Diane Severson Mori for Amazing Stories Magazine (ASM): Tell us a little about yourself, how you came to poetry and about /writing and about the genesis of Goblin Fruit.
Please go to Amazing Stories for the full interview!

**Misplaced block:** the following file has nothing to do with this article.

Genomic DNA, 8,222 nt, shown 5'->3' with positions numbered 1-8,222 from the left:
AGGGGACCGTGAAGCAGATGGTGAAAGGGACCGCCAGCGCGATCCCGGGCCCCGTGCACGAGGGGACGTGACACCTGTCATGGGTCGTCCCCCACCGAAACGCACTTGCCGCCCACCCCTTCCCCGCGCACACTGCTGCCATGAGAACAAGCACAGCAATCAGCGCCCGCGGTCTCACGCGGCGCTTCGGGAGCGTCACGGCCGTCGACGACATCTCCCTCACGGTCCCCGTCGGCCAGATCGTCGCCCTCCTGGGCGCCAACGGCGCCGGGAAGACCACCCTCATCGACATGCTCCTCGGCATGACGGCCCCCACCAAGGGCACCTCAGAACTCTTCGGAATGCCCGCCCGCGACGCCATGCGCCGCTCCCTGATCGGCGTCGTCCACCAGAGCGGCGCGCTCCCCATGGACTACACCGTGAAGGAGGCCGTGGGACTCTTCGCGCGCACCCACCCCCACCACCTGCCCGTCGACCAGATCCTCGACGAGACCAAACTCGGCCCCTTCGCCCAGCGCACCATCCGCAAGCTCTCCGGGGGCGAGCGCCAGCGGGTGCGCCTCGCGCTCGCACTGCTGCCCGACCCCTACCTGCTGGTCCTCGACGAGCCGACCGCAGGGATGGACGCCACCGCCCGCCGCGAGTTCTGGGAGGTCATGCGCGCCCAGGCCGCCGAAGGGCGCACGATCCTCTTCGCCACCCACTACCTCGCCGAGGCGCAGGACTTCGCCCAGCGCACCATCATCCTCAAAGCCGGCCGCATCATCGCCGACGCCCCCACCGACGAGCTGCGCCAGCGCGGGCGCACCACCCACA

Amal El-Mohtar (AE-M): When I was about seven years old or thereabouts, I was living in Beirut and reading anything with pages. I loved the italicised bits in The Hobbit, and the language in my children's version of A Midsummer Night's Dream, so I wrote a poem to the moon full of thees and thous and rhymes like "light" and "plight." My parents encouraged me, telling me about my grandfather who was a poet imprisoned and tortured for his politics, telling me that poetry (and, I guess, rebellion) ran in my blood. My father taught me about rhythm by reciting lines from Shakespeare's sonnets with full iambic emphases. I grew up taught that poetry was something to speak aloud and be proud of, and I'm very grateful for that.
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